Many very good players were recently non-tendered. That means that their former team decided against offering a contract to a player that is arbitration eligible. These non-tendered players will now become free agents. MLB.com has the entire list of non-tendered players. There will be a few more useful players entering the free agent market.
- Takashi Saito. He is by far the most interesting name cut loose. After dominating the entire league the last 3 seasons, he had a platelet-rich plasma injected into his elbow last year. He’s a big question mark, but I still think the Dodgers should have tendered him a contract. I mean, the guy has a career ERA under 2.00. That’s about as dominant as it gets. He might be able to get a closer’s job somewhere, but it’s possible that he doesn’t because of the great market for closers. This guy is a huge upside play, and I think that all 30 teams should consider him.
- Ty Wiggington. I’m very surprised that the Astros decided to cut him loose. He was a very solid third baseman for their team, and also has the versatility to play second base, first base, or the outfield corners. If the ‘Stros knew that they wouldn’t be able to afford him, then why didn’t they just trade him? There had to be a solid market for Ty; he’s probably a better player than Casey Blake while coming on a 1 year deal. I just can’t believe that no team was willing to take him on. Now that he’s reached free agency, there is probably going to be a large market for him. The Twins look like the perfect fit if you ask me. I’m predicting that Wiggington gets 2 years, 14 million from Minnesota.
- Joe Nelson. He had an ERA of 2.00, yet still got non-tendered. Money must be really tight in Florida. What I don’t understand is why they didn’t trade him. He is a useful reliever with a high strike-out rate. I can’t believe that no team was willing to take him on. Nelson should be able to nab a 2 year deal somewhere. He joins an already impressive corps of free agent relievers.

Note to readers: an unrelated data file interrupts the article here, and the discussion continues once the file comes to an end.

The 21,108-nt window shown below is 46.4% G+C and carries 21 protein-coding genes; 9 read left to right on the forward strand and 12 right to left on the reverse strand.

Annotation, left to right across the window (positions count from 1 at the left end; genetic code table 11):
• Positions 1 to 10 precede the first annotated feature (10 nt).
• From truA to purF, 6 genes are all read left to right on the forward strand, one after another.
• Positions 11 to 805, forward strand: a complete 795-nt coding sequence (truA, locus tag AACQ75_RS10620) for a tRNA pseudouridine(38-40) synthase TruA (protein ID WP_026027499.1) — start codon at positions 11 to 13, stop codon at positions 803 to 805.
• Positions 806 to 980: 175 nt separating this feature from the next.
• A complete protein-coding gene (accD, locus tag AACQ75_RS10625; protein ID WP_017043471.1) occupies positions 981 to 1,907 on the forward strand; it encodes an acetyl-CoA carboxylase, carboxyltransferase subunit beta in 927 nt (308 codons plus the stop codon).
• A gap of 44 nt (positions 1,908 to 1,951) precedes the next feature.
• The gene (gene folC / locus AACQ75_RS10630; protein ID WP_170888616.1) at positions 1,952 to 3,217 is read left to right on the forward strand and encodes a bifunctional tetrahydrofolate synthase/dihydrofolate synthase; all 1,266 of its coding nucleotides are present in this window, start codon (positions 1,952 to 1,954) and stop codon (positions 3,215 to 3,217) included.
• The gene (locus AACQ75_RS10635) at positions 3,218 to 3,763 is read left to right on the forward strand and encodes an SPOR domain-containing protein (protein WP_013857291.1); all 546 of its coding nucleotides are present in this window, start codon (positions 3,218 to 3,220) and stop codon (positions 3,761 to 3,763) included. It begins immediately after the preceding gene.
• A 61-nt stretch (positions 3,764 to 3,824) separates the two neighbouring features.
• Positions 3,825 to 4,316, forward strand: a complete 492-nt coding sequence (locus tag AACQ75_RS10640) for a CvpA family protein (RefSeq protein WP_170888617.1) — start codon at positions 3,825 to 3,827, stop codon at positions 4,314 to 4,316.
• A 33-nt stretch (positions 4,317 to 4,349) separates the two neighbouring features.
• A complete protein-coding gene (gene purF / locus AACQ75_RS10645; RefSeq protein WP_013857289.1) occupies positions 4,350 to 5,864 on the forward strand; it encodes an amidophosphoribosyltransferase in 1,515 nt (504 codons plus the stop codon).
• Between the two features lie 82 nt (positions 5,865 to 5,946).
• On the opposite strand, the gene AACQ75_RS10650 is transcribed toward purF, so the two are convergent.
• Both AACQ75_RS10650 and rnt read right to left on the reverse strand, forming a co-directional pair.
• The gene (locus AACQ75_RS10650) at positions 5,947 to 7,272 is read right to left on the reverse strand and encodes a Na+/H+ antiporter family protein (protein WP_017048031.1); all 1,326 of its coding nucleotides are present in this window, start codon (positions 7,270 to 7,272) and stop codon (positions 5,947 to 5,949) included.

- Daniel Cabrera. I agree with Andy MacPhail on this one. They already know what Cabrera is, and he’s not worth the 4 million he would have received in arbitration. I guess that there were no teams interested in trading for him, but it might have just been because everyone knew he would be cut loose. He still has a lot of upside, and would make some sense for teams like the Nationals or Pirates.
- Tim Redding. I thought he would have brought something good back in a trade. He looks like a solid #4 or #5 starter, and I don’t understand how he is much worse than any of their other starting pitching options. Look for the Rockies to be a major player for him; they almost traded Willy Taveras for him before the two were non-tendered.
- Willy Taveres. I guess that it’s smart to non-tender Taveras. He’s not a starter on their team, so it makes no sense to pay him around 3 million to be a fourth outfielder. I thought he would be traded, but I guess there were no interested parties. He could be an interesting option for teams looking for speed like the White Sox or Reds. By the way, I hate the Nationals as a suitor now that they’ve aquired Josh Willingham.
- Joey Gathright. He is pretty much just like Taveras; lots of speed, low average, low OBP. Like Taveras, teams like the White Sox and Reds could make inquiries.
- Jonny Gomes. I agree with the decision to non-tender him; the Rays had better options. He still has a lot of pop, and destroys lefties. This guy could make a lot of sense for a non-contending team looking for some power. The Pirates come to mind, as he would make a solid fourth outfielder for their team.
- Chris Capuano. He was a very good pitcher in 2005 and 2006. 2007 might have been a fluke, but he was flat-out bad during that season. He missed all of last year, but could be resigned by the Brewers. The two sides seem to have mutual interest. Capuano still has a lot of upside.
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